9mm bullets too long COAL

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WillametteWill
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e careful with 9’s, 9mm loaded .010 to deep can double the working pressure of some loads due to the compression of powder. Your issue may be more to do with your weapon and the bullet design. Beware!
Thanks, convinced it is bullet design since it is not close with any gun I have and completely inconsistent with other data. Agree on the pressure, which was pretty much why I posed the initial question. Historically I have stayed with pretty normal bullet designs. As I'm venturing into other bulk opportunities it seems that there are very non-traditional bullet designs (deep hollow bases that change the "normal" contact surface length, teamed with conical bullets that now must extend the ogive so they hit the rifling, non-standard bullets weights because of this, etc.).

Unlike the big manufactures (Sierra, Speer, Hornady, etc.), they don't provide load data and in many cases no COAL info...since they don't have data. For plated bullets, one advises to use data for jacketed or lead bullets. Well these are different...which is it??? These companies wouldn't still be in business and selling lots of bullets if many others didn't find a way to make them work. For me, they are out of my comfort zone, especially knowing my family shoots my reloads. It's not a surprise that with some companies the "normal" bullets are sold out and these non-standard ones are still in stock. Thing they call that a clue:cool:

Thanks for your input!
 
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So I know the correct answer is to call the manufacture and I'll do that on Monday, but wanted to tap into the few thousand years of experience here as well. Two bullets, same issue. Have some 147gr Berry's Flat Points. Website lists overall loaded length at 1.130". At 1.110" they are nowhere close to chambering. The bullets are hitting the rifling and they fail the plunk test massively. The fit in a checker and I have confirmed my crimp is the same as other rounds. Just picked up some 121gr FP, website listing COAL of 1.110"...same issue but not as bad. At 1.105" they are close, 1.100" might do it.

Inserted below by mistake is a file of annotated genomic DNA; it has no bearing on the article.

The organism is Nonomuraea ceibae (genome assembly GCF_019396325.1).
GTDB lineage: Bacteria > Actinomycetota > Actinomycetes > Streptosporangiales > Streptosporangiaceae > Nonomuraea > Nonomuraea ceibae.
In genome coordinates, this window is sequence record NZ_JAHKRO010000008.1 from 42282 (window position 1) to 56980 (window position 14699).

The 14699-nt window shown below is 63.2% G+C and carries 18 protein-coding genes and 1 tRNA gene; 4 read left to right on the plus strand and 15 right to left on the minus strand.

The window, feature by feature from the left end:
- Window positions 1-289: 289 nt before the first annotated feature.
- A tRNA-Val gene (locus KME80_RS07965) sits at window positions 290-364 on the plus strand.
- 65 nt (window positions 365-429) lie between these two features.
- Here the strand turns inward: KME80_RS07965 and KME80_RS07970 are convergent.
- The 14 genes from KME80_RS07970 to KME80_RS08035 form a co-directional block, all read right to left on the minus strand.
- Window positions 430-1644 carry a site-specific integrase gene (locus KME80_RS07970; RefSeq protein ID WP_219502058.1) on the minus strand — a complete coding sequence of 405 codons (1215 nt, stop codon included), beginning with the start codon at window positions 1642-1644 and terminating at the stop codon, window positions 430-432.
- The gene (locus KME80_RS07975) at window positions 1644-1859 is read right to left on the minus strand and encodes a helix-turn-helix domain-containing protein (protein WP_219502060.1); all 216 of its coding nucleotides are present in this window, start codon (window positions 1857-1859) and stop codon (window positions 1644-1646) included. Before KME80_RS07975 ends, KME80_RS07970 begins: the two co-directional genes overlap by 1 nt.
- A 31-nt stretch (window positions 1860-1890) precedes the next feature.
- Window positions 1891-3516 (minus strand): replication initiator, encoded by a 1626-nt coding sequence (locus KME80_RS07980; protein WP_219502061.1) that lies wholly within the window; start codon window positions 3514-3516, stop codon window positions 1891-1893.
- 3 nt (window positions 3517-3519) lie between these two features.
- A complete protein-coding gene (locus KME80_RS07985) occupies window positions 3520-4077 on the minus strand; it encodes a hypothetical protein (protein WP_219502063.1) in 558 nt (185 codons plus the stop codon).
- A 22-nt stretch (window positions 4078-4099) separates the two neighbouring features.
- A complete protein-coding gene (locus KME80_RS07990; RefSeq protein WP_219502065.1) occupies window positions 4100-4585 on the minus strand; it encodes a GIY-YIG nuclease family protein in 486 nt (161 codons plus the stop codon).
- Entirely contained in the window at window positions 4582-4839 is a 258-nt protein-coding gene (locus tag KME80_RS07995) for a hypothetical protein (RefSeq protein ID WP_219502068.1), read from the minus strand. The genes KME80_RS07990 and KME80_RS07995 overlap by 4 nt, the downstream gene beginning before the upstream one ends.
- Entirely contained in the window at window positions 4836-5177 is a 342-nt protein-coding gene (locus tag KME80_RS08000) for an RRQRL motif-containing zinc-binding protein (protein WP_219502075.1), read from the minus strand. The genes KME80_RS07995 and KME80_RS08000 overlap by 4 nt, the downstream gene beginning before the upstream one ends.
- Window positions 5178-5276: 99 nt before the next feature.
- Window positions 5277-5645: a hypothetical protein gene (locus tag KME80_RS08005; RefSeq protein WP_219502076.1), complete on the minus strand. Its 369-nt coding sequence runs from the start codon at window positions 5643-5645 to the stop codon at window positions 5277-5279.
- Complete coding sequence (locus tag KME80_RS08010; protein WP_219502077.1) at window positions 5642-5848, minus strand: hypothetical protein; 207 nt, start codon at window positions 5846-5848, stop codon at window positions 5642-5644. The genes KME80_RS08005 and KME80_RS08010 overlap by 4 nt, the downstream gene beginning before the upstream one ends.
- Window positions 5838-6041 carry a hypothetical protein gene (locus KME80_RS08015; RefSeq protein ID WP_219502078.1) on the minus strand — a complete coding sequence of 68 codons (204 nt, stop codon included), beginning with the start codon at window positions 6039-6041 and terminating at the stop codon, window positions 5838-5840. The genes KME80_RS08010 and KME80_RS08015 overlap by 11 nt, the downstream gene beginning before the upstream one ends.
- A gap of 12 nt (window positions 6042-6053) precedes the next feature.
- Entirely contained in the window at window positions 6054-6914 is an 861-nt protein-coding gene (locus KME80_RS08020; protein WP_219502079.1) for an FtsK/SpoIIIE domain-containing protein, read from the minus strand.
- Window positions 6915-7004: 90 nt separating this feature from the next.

So question, I know 9mm is susceptible to pressure spikes when bullets are seated too deep and volume decreases. How much deeper do you go? The 121gr have a hollow base which I guess increases the volume. Not planning on any spicy loads for either of these. The bearing surface on both these bullets seem to run longer. Thanks for any input.
I think I would contact Berry’s bullets to see what they suggest or if they have any recipes for them. I assume these are just target rounds. I have not load Berry’s. I’ve always gone for the trust jacket bullets. If I’m not mistaken, Berry’s are plated. Check the diameter of the rounds failing to load. It could be that your chamber has tight tolerances. You could put a unloaded round in your barrel out of the gun and see if it drops gets tight it may just be the bullets are a tide to big for your chamber. Not all guns are made the same. You shouldn’t have to load terribly deep to get a round to fit flat nose therefore doubtful it bottoming out in the barrel. Load up a dummy round to suggested length and drop it into the barrel out of the gun. It should slide right in if the chamber is clean. Measure the diameter of the round?